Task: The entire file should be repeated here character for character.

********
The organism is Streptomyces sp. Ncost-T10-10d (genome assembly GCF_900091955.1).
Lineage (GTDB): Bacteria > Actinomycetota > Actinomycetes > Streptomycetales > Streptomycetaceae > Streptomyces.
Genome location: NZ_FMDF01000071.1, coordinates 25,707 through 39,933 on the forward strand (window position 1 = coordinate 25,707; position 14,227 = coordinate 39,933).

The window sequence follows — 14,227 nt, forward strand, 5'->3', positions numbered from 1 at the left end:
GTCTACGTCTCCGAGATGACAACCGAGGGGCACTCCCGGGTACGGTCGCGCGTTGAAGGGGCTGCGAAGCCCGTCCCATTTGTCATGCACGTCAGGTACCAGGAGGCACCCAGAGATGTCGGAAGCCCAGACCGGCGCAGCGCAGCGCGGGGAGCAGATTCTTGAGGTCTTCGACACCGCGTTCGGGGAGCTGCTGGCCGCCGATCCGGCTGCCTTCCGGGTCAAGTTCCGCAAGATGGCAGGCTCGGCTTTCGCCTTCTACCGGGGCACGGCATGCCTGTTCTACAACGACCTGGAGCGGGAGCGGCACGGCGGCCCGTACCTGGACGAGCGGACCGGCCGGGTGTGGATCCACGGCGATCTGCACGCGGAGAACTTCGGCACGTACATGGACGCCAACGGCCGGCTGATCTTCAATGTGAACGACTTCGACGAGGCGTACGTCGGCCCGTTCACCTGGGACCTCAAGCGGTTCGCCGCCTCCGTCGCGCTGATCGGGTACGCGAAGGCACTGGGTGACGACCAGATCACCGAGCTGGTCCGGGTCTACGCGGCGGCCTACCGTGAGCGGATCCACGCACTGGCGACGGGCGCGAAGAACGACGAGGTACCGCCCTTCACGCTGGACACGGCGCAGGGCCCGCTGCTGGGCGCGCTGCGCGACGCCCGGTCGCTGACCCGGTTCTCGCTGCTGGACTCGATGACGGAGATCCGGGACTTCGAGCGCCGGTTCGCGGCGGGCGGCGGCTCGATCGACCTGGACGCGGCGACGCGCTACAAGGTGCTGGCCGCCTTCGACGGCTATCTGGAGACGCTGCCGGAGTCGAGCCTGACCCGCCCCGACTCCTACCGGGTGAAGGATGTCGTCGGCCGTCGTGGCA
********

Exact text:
The organism is Streptomyces sp. Ncost-T10-10d (genome assembly GCF_900091955.1).
Lineage (GTDB): Bacteria > Actinomycetota > Actinomycetes > Streptomycetales > Streptomycetaceae > Streptomyces.
Genome location: NZ_FMDF01000071.1, coordinates 25,707 through 39,933 on the forward strand (window position 1 = coordinate 25,707; position 14,227 = coordinate 39,933).

The window sequence follows — 14,227 nt, forward strand, 5'->3', positions numbered from 1 at the left end:
GTCTACGTCTCCGAGATGACAACCGAGGGGCACTCCCGGGTACGGTCGCGCGTTGAAGGGGCTGCGAAGCCCGTCCCATTTGTCATGCACGTCAGGTACCAGGAGGCACCCAGAGATGTCGGAAGCCCAGACCGGCGCAGCGCAGCGCGGGGAGCAGATTCTTGAGGTCTTCGACACCGCGTTCGGGGAGCTGCTGGCCGCCGATCCGGCTGCCTTCCGGGTCAAGTTCCGCAAGATGGCAGGCTCGGCTTTCGCCTTCTACCGGGGCACGGCATGCCTGTTCTACAACGACCTGGAGCGGGAGCGGCACGGCGGCCCGTACCTGGACGAGCGGACCGGCCGGGTGTGGATCCACGGCGATCTGCACGCGGAGAACTTCGGCACGTACATGGACGCCAACGGCCGGCTGATCTTCAATGTGAACGACTTCGACGAGGCGTACGTCGGCCCGTTCACCTGGGACCTCAAGCGGTTCGCCGCCTCCGTCGCGCTGATCGGGTACGCGAAGGCACTGGGTGACGACCAGATCACCGAGCTGGTCCGGGTCTACGCGGCGGCCTACCGTGAGCGGATCCACGCACTGGCGACGGGCGCGAAGAACGACGAGGTACCGCCCTTCACGCTGGACACGGCGCAGGGCCCGCTGCTGGGCGCGCTGCGCGACGCCCGGTCGCTGACCCGGTTCTCGCTGCTGGACTCGATGACGGAGATCCGGGACTTCGAGCGCCGGTTCGCGGCGGGCGGCGGCTCGATCGACCTGGACGCGGCGACGCGCTACAAGGTGCTGGCCGCCTTCGACGGCTATCTGGAGACGCTGCCGGAGTCGAGCCTGACCCGCCCCGACTCCTACCGGGTGAAGGATGTCGTCGGCCGTCGTGGCA